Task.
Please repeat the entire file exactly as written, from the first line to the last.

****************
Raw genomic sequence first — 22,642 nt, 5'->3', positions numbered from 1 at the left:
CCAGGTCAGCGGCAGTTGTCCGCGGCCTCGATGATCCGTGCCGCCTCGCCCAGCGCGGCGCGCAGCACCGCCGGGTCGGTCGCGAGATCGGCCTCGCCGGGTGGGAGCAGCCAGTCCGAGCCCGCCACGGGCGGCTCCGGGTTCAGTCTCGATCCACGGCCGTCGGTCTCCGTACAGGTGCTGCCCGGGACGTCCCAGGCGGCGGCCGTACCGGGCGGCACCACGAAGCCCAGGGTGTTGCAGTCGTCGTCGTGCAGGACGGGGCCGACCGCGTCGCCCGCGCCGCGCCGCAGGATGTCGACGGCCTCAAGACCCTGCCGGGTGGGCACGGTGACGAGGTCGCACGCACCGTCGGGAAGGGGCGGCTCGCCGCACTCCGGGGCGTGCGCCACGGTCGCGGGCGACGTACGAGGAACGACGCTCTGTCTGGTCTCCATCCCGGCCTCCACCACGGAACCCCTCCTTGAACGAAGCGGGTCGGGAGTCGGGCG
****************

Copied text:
Raw genomic sequence first — 22,642 nt, 5'->3', positions numbered from 1 at the left:
CCAGGTCAGCGGCAGTTGTCCGCGGCCTCGATGATCCGTGCCGCCTCGCCCAGCGCGGCGCGCAGCACCGCCGGGTCGGTCGCGAGATCGGCCTCGCCGGGTGGGAGCAGCCAGTCCGAGCCCGCCACGGGCGGCTCCGGGTTCAGTCTCGATCCACGGCCGTCGGTCTCCGTACAGGTGCTGCCCGGGACGTCCCAGGCGGCGGCCGTACCGGGCGGCACCACGAAGCCCAGGGTGTTGCAGTCGTCGTCGTGCAGGACGGGGCCGACCGCGTCGCCCGCGCCGCGCCGCAGGATGTCGACGGCCTCAAGACCCTGCCGGGTGGGCACGGTGACGAGGTCGCACGCACCGTCGGGAAGGGGCGGCTCGCCGCACTCCGGGGCGTGCGCCACGGTCGCGGGCGACGTACGAGGAACGACGCTCTGTCTGGTCTCCATCCCGGCCTCCACCACGGAACCCCTCCTTGAACGAAGCGGGTCGGGAGTCGGGCG